In order to write a letter seeking pardon, you'll need to determine who to send it to and follow their format rules. A pardon letter usually involves statements about your activities and good behavior since your conviction and clarifying that you understand what you did and feel remorseful.
In order to write a letter seeking pardon, you'll need to figure out the appropriate recipient and follow the format they request. Writing a pardon letter usually involves penning a statement about your activities since your conviction and clarifying that you understand what you did and feel remorseful.
Write to the Right Person
Even the most convincing pardon case will fail if you send the letter to the wrong person. The correct official to address depends on the court that convicted you.
For example, the president of the United States can and does grant pardons. But his power to pardon extends only to federal crimes. If you were convicted of a federal crime in a federal court, you can apply to the president for pardon.
On the other hand, if you broke state laws and were convicted, you need to apply to the governor of the state in which you were convicted. If you aren't sure whether the crime was a federal or state crime, you can tell by the court that convicted you. State crimes are prosecuted in state courts, federal crimes in U.S. district courts.
Follow the Procedures Required
Whether you are asking the U.S. president or the governor of a state for pardon, you will find information about how to proceed on the appropriate internet website or directly from the official's office. It is essential to follow the procedures outlined in order for your pardon application to have a chance.
The official's website also helps you direct your pardon letter focus. It will tell you the kinds of issues you will need to discuss.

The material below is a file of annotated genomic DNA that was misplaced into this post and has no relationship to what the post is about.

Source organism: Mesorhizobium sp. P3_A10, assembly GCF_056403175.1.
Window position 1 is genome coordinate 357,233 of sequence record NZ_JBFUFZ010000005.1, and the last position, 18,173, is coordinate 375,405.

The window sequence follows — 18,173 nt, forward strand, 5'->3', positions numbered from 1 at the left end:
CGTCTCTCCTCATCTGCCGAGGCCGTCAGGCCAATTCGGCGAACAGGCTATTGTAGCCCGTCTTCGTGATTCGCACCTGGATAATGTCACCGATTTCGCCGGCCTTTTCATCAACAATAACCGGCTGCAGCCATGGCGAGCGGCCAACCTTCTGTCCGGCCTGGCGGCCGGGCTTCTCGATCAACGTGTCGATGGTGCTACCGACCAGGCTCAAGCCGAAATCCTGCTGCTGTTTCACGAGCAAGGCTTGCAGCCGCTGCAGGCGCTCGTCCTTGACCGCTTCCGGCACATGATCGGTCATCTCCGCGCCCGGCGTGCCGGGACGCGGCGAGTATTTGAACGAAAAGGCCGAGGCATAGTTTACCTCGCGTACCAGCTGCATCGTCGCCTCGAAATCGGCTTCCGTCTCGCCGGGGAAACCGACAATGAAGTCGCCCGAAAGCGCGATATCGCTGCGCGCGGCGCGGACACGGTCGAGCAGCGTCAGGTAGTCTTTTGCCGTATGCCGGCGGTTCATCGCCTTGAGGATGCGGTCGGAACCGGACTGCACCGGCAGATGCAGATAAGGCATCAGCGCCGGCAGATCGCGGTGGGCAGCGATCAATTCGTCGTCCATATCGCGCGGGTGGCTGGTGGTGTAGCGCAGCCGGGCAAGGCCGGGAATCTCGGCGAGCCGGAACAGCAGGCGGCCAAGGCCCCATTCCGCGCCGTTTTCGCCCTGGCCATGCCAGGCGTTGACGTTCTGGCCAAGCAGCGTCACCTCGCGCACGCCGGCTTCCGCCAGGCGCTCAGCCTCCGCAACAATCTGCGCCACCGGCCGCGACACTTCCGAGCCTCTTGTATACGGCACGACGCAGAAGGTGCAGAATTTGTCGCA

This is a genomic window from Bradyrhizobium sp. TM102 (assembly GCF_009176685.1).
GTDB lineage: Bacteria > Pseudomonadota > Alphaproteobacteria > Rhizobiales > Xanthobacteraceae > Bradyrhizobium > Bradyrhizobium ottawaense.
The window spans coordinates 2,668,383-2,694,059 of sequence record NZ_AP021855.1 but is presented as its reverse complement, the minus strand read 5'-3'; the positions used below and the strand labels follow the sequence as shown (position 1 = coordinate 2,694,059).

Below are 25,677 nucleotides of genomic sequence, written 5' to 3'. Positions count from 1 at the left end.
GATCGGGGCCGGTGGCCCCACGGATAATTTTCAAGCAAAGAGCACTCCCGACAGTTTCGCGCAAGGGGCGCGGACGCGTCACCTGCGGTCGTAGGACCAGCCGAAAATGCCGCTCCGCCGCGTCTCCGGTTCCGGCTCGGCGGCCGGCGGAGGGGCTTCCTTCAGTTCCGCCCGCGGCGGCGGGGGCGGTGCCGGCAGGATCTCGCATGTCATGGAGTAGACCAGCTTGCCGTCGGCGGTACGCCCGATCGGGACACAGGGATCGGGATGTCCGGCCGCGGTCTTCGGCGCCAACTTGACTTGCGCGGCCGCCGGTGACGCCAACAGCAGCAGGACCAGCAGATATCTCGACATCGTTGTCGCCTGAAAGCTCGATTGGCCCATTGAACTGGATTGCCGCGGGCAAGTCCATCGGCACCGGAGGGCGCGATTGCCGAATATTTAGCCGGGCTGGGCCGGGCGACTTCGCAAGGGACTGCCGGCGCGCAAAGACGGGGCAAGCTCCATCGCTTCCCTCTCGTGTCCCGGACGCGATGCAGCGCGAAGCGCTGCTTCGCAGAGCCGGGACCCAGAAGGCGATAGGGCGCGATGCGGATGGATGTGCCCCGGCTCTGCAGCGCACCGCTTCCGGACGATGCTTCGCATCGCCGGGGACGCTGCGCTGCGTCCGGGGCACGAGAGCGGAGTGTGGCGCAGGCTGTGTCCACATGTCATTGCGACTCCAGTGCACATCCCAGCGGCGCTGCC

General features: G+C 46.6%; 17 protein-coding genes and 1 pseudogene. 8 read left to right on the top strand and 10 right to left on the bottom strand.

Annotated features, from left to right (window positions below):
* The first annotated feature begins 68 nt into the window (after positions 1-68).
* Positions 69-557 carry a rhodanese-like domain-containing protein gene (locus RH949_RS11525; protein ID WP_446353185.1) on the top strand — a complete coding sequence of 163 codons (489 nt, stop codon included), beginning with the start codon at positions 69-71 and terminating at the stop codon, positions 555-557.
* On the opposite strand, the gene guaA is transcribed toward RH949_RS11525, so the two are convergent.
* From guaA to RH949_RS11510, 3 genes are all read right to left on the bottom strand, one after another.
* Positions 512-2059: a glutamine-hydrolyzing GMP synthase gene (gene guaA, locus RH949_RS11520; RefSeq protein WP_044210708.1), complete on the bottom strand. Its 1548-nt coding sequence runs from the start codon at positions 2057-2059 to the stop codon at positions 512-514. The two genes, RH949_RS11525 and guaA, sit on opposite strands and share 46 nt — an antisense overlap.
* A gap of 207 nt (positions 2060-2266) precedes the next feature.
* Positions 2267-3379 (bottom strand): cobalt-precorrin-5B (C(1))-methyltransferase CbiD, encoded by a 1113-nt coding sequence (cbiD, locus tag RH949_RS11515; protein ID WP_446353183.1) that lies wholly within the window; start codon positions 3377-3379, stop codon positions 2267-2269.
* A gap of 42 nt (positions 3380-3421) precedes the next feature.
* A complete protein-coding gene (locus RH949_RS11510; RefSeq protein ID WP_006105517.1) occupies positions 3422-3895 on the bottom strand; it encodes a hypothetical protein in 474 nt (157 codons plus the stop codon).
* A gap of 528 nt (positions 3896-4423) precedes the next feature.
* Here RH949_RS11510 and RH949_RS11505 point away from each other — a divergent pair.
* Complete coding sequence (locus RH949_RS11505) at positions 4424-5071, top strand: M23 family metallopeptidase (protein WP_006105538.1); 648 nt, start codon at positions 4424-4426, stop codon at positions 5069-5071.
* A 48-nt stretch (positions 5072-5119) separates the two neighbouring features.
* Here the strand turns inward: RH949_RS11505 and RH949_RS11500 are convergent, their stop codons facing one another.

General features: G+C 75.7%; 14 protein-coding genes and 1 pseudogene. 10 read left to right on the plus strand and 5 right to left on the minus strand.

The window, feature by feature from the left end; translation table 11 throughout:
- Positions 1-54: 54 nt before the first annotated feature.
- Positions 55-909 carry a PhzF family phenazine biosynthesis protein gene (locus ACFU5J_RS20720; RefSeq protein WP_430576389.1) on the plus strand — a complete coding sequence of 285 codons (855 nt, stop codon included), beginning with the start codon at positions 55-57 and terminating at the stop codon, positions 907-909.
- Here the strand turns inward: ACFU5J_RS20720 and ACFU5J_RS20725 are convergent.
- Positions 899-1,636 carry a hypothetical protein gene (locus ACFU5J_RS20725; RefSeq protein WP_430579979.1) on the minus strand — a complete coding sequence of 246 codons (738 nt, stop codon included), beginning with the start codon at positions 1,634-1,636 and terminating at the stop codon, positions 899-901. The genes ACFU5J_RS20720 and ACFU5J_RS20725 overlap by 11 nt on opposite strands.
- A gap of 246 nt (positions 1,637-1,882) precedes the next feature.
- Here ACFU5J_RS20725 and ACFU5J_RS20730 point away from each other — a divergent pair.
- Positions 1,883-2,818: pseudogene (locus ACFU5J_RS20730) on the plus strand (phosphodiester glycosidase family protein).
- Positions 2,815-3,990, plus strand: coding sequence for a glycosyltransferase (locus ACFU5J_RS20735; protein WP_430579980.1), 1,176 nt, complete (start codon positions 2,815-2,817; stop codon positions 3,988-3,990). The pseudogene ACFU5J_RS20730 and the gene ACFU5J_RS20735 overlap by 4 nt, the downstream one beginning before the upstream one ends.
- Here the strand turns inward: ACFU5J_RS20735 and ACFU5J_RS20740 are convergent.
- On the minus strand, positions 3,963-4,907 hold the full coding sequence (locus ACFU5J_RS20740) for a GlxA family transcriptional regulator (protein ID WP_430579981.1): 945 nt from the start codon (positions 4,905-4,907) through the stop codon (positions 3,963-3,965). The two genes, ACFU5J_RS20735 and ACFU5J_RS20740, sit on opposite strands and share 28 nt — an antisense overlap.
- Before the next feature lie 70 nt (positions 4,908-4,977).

Presidential Pardon Procedure
Don't send requests for presidential pardon to the White House. The Department of Justice's (DOJ) online pardon information page tells you to send all of the information to the Office of the Pardon Attorney at the DOJ. A petition form is linked to that page.
To apply for this kind of executive clemency, you normally must wait until five years after release from your current confinement. This allows you to demonstrate that you are able to lead a "responsible, productive and law-abiding life." If you wish a waiver of the wait period, you must present compelling reasons for the waiver in a cover letter to your pardon application.
One of the questions you should address in the petition is the specific reason you are seeking pardon, e.g. what you hope to accomplish. You must discuss how a pardon will help you accomplish that purpose. In addition, discuss your acceptance of responsibility for the crime and your remorse and atonement. You'll need to write about how you have behaved more constructively in the recent past.
State Governor Pardon Procedure
Governors have authority to pardon people convicted of state offenses. But the format and procedures for pardon requests vary among the states.
Find the pardon letter format required by the governor of the state in which you were convicted, regardless of whether you currently reside elsewhere. The same concepts apply to gubernatorial pardon letters as to executive clemency applications: Express understanding of and remorse for what you did and outline exemplary behavior since conviction.